See You At Babylon: 'Queer As Folk' Is Getting A Reboot At Peacock

A new version of the groundbreaking LGBTQ series will follow a diverse group of friends in New Orleans.

Drinks at Babylon later are on Peacock, because a “Queer as Folk” reboot is officially heading to the streaming service.

A “vibrant reimagining” of groundbreaking series has been given an eight-episode, straight-to-series order with creator Russell T. Davies returning to executive produce, according to Variety.

The reboot is set to bring a fresh crop of LGBTQ stories to a new generation more than 20 years after the U.K. series, which chronicled the lives of three gay men in Manchester and starred a pre-“Sons of Anarchy” fame Charlie Hunnam, aired its final episode.

The original series, of course, launched the hugely successful stateside adaptation, which ran for five seasons on Showtime, becoming one of the network’s most-watched shows at the time and providing an unapologetic look at modern LGBTQ life.

This time around, the drama will center around a diverse group of friends living in New Orleans in the aftermath of a tragedy.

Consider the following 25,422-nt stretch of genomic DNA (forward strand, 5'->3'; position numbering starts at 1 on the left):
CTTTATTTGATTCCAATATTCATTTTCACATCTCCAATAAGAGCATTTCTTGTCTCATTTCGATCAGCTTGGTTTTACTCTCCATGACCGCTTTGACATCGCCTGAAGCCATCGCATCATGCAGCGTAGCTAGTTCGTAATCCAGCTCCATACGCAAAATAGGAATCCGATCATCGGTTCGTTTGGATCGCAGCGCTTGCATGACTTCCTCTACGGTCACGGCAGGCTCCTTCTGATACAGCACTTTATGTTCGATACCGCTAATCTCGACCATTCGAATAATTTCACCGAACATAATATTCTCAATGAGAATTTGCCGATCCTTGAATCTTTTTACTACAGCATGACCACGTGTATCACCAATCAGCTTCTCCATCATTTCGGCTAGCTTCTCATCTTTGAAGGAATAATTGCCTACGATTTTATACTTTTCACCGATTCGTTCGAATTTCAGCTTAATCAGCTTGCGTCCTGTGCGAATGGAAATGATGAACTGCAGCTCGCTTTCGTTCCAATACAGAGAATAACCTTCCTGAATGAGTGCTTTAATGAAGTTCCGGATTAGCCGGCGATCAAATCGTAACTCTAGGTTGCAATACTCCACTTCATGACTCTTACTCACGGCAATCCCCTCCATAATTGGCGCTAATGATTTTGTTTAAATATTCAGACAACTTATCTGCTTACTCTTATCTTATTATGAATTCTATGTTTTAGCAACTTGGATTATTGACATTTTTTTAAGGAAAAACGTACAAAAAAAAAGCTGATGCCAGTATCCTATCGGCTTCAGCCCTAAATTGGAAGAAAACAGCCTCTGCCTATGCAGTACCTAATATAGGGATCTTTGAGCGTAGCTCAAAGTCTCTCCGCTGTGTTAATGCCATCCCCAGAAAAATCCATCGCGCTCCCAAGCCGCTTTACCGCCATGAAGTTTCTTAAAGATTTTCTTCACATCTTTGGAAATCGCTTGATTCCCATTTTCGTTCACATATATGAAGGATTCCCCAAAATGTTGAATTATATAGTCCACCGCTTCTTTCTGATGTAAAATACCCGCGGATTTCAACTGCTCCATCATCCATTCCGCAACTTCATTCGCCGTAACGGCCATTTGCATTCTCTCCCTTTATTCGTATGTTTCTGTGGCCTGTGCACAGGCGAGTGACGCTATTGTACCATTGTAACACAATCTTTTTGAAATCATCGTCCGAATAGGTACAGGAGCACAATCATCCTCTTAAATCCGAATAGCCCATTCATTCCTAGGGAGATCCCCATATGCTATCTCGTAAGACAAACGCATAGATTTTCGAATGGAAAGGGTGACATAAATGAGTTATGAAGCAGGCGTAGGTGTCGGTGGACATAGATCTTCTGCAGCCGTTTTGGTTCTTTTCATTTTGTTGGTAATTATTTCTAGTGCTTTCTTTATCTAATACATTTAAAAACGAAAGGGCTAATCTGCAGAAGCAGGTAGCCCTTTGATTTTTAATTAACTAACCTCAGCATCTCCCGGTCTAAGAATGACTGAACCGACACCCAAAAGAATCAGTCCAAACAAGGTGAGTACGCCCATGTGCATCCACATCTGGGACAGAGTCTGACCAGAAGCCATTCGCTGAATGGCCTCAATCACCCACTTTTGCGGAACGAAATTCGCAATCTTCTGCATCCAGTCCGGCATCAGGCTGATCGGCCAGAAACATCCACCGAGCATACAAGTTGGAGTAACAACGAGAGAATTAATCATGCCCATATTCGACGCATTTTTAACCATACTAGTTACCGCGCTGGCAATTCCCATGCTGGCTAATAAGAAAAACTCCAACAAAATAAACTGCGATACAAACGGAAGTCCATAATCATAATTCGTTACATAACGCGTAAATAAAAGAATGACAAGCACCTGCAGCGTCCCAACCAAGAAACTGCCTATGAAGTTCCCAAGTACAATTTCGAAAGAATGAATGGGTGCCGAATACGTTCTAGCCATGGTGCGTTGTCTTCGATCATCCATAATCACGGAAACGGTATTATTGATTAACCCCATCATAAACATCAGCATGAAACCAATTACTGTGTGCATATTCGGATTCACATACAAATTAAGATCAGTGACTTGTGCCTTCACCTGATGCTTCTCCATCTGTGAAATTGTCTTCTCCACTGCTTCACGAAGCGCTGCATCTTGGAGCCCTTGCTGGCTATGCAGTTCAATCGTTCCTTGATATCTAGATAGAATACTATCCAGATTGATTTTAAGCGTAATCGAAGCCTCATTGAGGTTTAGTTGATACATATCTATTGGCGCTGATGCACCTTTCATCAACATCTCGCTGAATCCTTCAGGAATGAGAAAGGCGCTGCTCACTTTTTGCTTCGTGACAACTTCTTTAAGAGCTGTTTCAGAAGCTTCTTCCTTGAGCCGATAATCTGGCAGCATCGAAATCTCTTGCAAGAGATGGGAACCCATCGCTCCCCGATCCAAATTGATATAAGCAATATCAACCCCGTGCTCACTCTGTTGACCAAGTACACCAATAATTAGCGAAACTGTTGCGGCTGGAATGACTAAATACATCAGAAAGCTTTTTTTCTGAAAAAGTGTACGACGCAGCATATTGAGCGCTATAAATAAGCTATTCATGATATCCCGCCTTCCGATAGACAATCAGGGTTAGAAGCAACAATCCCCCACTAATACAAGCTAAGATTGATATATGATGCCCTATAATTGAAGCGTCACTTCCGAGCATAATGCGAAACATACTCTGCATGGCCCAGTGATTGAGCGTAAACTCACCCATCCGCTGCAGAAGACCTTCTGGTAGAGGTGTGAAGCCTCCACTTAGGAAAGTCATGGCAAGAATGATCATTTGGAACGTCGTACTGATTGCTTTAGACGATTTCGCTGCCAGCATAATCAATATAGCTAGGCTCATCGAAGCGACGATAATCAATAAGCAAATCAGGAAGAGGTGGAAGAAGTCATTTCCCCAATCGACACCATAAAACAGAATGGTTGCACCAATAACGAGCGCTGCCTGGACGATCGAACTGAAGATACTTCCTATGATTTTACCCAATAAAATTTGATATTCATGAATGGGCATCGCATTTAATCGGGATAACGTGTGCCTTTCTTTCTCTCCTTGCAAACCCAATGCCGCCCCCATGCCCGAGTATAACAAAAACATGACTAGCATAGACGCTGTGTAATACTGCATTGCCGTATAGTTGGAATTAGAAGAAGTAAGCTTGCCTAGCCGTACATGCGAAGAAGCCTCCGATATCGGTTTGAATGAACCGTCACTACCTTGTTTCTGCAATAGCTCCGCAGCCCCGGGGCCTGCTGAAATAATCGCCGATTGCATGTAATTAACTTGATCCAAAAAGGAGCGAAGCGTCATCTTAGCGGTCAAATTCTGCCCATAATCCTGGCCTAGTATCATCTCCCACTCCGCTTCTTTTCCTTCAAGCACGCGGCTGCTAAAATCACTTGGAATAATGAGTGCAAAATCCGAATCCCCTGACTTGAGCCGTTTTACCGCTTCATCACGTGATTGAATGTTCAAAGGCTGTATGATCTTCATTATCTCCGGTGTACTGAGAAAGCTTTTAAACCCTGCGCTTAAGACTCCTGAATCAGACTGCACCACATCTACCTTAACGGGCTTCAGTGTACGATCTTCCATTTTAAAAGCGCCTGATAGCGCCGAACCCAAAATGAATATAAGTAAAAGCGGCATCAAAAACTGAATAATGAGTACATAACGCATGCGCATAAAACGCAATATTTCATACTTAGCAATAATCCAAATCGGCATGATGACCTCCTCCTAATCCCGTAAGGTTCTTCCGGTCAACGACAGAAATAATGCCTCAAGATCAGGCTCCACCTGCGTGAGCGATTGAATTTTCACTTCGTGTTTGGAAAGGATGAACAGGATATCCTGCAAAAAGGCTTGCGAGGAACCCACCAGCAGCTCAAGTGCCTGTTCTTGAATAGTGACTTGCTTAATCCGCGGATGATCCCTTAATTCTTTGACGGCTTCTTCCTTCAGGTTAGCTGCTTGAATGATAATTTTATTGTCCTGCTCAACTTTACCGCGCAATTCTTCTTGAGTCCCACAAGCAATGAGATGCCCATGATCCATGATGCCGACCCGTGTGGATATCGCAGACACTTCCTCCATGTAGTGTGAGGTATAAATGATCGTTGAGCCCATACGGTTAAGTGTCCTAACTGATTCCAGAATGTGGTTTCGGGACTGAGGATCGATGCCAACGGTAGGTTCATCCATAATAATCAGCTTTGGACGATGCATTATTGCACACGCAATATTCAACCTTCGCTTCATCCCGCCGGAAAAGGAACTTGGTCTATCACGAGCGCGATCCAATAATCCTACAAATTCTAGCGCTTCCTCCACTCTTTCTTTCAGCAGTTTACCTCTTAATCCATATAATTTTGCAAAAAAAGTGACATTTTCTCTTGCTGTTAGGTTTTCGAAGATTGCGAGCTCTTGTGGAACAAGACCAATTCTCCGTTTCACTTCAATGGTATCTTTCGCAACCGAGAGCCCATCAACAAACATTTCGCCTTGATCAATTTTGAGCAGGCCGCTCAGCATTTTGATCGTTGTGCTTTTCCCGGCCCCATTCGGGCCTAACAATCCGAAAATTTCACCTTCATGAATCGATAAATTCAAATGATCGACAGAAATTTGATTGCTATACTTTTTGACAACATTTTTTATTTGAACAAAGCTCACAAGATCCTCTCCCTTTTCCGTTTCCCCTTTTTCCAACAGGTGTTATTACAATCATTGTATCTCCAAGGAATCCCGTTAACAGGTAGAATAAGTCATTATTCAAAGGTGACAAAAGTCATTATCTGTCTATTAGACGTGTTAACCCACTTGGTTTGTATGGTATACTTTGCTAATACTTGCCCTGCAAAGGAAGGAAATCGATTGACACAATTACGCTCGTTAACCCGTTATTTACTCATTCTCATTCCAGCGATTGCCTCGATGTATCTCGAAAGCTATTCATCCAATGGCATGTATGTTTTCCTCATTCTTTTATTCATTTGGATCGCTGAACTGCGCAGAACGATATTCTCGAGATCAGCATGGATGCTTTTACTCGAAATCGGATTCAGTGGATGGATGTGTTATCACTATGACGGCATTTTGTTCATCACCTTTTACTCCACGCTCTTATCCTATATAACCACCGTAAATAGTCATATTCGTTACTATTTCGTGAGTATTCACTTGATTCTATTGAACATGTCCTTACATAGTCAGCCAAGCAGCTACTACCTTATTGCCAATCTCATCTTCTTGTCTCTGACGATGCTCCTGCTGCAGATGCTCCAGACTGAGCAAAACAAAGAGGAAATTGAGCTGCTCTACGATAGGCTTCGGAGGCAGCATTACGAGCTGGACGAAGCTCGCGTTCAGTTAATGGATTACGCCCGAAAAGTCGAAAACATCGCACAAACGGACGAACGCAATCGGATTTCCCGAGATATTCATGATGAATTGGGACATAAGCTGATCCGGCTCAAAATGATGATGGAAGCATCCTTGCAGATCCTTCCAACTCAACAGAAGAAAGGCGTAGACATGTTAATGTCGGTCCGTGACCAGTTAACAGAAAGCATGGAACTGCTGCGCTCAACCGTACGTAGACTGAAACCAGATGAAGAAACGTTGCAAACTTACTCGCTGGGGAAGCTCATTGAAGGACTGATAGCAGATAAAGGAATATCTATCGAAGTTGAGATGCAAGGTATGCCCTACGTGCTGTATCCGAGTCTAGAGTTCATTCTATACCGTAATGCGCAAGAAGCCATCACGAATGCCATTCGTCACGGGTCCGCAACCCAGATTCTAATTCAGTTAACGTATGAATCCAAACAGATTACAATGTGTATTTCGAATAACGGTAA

Stephen Dunn, who helmed an episode of Apple TV+’s “Little America,” will serve as creator, writer and executive producer, in addition to directing the pilot episode.

“‘Queer as Folk’ was more than just a show, it was a ground-breaking and necessary voice for so many people. Stephen’s new version for Peacock arrives at yet another pivotal moment in our culture,” Lisa Katz, president of scripted content for NBCUniversal Television and Streaming, said in a statement to Variety. “Alex Sepiol, EVP of drama programming, and his team have championed this project from the first moment it landed on their desks, working to ensure the script became the series we’re announcing today. The entire team is so excited to be a part of introducing a new generation to this type of authentic and affirming storytelling.”

“It is a surreal honor to adapt the notoriously groundbreaking series by Russell T. Davies. When the show originally aired, the idea of unapologetic queer stories on TV was so provocative that I felt I could only watch ‘Queer as Folk’ in secret,” Dunn added. “But so much has changed in the last 20 years and how wonderful would it be if the next generation didn’t have to watch ‘Queer as Folk’ alone in their dank basements with the sound muted, but with their family and friends and the volume cranked all the way to the max.”

A “Queer as Folk” reboot was first announced back in 2018 with outlets at the time reporting that a new version of the series was in development at Bravo, before it eventually found a home on NBC’s streaming service.

The cast of the U.S. series reunited virtually last year to raise funds for LGBTQ community centers around the country.

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